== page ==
Thank you for listening to The Champion Forum Podcast with Jeff Hancher! Have you ever felt like you were misunderstood in a conversation? Direct communicators are often frustrated by the way other people perceive them. Miscommunication often occurs when people perceive that your attitude and intentions do not line up with your words. You want to be honest, but more importantly, other people need to see you as genuine. In today's episode, I will share my best tips for helping you ensure your actions line up with your words and improve your overall communication style.
Mind Your Tone
Any time you engage in a conversation, you should consider your tone. Did your comments fit into the overall tone? If not, you will likely be misunderstood. By paying attention to the tone of the conversation, you will be able to clarify your intentions as you go.
Mind Your Body Language
You can say the right things, but your body language will reveal your real feelings. When your body language does not match your words, people will believe your body language.
Demonstrate Your Good Intentions
When organizations value harmony over direct communication, people hesitate to speak freely about what is on their minds for fear of upsetting others. They choose to withhold their feedback for the sake of “team harmony.” But direct communication does not necessarily exclude harmony. If you know that the person talking to you wants to help you and not hurt you, direct communication can create useful feedback. As a direct communicator, you will need to work hard to build a brand of someone that has good intentions. You need others to trust that you mean well and value your integrity.
Q: How can you tell what someone’s intentions are? Describe a time when you thought you understood someone’s intention. What role did their body language play in your assumptions? Were you right or wrong? What were the results of your assumption?
Here are some ways direct communicators can improve their communication style:
1. Opt for face-to-face communication
A face-to-face conversation can help solve disagreements more efficiently than a series of short messages because it allows you to observe body language and interpret the tone of the conversation.
Q: Do you prefer face-to-face communication over texting or emailing? Why or why not? What kinds of emotions come up when you think about approaching an issue with someone face to face? How do you usually cope with those feelings?
2. Engage in active listening
Active listening is a strategy that will help you identify misunderstandings and stay engaged in the conversation. Listen without interrupting and repeat what you heard to ensure you understood them.
3. Learn to disagree
It is okay to disagree with people! Try using these steps to process your own emotions during a disagreement.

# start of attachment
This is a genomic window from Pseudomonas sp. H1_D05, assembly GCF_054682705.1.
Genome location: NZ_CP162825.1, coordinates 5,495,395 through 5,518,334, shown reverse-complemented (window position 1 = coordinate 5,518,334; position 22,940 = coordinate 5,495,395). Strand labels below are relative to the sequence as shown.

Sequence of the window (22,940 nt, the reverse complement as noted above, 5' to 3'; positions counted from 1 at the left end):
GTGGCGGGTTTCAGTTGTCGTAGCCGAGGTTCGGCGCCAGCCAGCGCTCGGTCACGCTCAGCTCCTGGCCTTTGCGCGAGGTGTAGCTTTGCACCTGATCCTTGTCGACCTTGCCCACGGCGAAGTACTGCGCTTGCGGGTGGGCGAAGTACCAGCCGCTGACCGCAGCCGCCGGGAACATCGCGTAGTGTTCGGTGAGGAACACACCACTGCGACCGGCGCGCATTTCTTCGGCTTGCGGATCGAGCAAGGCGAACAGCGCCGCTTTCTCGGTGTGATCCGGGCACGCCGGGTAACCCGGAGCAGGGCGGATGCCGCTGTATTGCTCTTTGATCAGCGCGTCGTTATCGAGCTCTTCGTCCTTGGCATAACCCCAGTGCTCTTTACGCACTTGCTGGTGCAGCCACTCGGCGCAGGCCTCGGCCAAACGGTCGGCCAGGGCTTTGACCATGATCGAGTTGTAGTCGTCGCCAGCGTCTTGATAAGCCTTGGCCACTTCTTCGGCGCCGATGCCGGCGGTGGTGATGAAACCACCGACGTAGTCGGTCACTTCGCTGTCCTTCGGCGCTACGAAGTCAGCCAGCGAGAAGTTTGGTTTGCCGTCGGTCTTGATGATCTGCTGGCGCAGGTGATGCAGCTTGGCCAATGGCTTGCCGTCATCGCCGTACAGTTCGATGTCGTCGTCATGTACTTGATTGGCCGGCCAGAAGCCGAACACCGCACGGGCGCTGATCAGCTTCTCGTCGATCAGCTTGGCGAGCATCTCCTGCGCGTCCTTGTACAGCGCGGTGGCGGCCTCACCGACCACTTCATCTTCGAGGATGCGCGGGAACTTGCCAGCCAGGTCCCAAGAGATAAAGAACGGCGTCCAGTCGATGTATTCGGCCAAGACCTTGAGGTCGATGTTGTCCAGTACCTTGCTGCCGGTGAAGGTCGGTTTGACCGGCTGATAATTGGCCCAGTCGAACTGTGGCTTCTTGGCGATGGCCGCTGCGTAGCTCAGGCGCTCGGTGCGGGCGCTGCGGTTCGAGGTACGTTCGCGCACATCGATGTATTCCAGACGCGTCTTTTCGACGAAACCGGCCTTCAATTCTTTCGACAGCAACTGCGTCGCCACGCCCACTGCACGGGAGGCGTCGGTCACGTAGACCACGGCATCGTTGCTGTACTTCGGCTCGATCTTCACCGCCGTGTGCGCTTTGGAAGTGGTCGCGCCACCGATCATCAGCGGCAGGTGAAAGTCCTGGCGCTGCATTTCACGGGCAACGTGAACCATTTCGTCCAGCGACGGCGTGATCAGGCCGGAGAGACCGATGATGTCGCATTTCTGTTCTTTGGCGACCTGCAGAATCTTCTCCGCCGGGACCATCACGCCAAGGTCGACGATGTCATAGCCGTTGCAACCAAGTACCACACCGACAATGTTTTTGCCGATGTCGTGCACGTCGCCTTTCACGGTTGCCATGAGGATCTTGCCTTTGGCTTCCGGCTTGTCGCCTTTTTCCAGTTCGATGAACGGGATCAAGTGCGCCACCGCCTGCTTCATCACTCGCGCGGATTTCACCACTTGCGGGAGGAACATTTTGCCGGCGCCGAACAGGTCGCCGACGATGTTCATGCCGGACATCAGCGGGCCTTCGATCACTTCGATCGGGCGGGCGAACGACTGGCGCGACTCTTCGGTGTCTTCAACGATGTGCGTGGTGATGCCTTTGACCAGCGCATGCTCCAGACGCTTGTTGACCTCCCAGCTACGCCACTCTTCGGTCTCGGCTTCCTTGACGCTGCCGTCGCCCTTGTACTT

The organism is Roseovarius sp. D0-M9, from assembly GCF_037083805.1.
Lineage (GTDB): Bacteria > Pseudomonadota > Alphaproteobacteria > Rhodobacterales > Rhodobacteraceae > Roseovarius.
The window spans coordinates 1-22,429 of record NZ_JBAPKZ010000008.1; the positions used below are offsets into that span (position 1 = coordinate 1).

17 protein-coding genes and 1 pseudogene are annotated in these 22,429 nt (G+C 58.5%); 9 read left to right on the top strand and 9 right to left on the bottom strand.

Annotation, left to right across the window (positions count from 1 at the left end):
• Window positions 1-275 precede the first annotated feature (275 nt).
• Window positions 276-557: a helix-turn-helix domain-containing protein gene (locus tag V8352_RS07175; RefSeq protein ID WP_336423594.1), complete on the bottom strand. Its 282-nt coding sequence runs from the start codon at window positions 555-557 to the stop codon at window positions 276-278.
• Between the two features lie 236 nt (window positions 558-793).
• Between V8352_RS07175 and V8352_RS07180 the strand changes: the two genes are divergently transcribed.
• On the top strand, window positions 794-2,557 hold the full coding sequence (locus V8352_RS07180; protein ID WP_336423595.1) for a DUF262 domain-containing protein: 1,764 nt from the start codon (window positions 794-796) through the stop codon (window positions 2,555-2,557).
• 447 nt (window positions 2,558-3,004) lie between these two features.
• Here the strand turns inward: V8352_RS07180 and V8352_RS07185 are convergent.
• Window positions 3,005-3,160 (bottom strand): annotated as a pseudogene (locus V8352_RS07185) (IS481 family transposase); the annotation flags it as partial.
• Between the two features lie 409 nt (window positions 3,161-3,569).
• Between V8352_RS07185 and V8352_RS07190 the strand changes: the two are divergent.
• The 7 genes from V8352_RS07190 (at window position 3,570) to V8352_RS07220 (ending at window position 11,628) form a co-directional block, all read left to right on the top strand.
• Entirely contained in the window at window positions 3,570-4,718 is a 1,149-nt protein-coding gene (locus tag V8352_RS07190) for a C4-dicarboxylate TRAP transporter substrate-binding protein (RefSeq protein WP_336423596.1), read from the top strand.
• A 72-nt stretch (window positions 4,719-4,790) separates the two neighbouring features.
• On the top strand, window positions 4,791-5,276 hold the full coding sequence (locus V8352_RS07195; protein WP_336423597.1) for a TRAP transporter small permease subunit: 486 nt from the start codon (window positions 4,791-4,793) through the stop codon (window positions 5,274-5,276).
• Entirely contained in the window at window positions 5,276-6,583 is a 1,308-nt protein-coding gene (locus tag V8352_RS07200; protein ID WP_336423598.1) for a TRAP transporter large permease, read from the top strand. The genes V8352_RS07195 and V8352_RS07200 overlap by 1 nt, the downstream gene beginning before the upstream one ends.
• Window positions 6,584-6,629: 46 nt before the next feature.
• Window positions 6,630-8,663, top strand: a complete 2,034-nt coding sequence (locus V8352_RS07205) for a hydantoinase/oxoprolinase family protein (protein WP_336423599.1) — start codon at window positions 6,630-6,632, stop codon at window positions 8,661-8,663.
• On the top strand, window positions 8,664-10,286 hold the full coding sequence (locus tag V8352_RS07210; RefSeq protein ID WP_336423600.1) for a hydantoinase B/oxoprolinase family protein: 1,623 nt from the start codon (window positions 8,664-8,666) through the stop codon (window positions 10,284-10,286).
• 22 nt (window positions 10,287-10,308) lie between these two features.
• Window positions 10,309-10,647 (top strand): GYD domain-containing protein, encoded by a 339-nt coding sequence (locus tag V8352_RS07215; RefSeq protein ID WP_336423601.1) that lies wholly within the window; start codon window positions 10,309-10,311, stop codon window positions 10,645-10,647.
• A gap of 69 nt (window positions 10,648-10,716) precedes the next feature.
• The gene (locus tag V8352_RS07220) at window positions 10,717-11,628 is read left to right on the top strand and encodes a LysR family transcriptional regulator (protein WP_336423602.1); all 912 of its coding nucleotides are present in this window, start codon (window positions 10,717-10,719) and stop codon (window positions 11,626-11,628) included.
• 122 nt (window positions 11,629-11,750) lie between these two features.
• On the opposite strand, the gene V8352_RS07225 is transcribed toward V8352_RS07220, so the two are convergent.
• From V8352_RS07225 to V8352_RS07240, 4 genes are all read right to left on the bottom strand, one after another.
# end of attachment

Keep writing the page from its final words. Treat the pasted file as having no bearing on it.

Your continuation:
Pause. Do not respond right away.
Understand. Make sure you fully understand what was said.
Reflect. Try to clarify the other person's intention before making conclusions.
Reinterpret. Rephrase what was said to make sure you understood.
Redirect: Redirect any conversation that diverts the important parts of your conversation by focusing on you and your counterpart's mutual goals.
Q: Do you find yourself uncomfortable when you disagree with someone at work? What about at home? Why do you think you feel that way? What other strategies have you learned to help you disagree with people professionally?
5. Try to be more diplomatic
Take time between questions and be specific. For example, when you ask “why” or “why not?” you may come off blunt and defensive. Try pausing and then saying something like, “Can you give me a little more background on that?” You can also be diplomatic by softening your language when you are about to announce a negative opinion.
Q: What do you think it means to be diplomatic? How can you be diplomatic without wavering on your stance? Who do you know who is good at being both diplomatic and direct? Describe a time when you saw them strike this balance well. What did you learn from them?
The best way to identify blind spots and improve yourself is to get candid feedback. Find people that you trust, and ask them to honestly give you feedback on how your overall tone, posture, and intonation affects your conversations. Ask them for detailed examples so you can become more self-aware of how you are coming across, especially in accountability conversations.
If you find yourself putting off difficult conversations, challenge yourself to take care of them 1st thing in the morning. By tackling it first, you can protect your emotions and make sure your focus is on the conversation, not all the other issues that may pop up throughout the day. For more on this concept, check out the book “Eat the Frog” by Brian Tracy.
Consider how you can create a culture where people are free to be direct. Sometimes a direct person can be misinterpreted simply because their actions do not line up with the company culture. The next time you have a meeting, create opportunities for people to disagree. If no one is willing to disagree, play devil’s advocate and continue encouraging other people to speak their minds. Using the PURRR method discussed above, help your team understand alternative perspectives. Reflect on how having alternative solutions and perspectives strengthened the problem-solving process.